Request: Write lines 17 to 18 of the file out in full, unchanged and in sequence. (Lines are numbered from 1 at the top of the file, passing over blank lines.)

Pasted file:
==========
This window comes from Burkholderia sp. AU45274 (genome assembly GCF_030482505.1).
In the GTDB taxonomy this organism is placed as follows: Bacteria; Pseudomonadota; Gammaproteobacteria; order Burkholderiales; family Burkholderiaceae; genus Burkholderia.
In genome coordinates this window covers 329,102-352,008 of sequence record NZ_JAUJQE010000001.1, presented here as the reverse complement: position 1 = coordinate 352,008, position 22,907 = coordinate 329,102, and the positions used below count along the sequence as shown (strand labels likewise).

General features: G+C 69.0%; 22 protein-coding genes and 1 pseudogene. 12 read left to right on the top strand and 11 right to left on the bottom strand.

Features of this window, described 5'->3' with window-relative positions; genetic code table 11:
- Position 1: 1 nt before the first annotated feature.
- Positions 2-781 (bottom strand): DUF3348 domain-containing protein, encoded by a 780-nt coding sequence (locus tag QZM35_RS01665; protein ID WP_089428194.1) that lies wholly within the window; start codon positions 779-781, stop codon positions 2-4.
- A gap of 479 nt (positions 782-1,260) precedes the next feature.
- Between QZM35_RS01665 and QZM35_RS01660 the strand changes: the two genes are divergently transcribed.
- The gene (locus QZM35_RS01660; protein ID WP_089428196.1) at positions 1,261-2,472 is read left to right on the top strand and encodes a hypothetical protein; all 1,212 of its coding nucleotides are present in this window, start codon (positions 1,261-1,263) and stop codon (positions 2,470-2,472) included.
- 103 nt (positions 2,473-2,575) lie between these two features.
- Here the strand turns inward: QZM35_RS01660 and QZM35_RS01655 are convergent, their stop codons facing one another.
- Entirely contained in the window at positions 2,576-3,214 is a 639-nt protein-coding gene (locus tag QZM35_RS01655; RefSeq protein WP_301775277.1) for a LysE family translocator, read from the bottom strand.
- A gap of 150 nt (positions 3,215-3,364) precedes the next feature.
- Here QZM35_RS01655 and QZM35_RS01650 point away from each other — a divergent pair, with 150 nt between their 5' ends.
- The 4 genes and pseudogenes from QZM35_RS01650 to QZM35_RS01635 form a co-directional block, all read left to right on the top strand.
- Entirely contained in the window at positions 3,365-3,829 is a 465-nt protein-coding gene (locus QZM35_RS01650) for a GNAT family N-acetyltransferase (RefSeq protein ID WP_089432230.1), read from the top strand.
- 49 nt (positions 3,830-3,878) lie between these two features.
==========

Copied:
- Entirely contained in the window at positions 3,365-3,829 is a 465-nt protein-coding gene (locus QZM35_RS01650) for a GNAT family N-acetyltransferase (RefSeq protein ID WP_089432230.1), read from the top strand.
- 49 nt (positions 3,830-3,878) lie between these two features.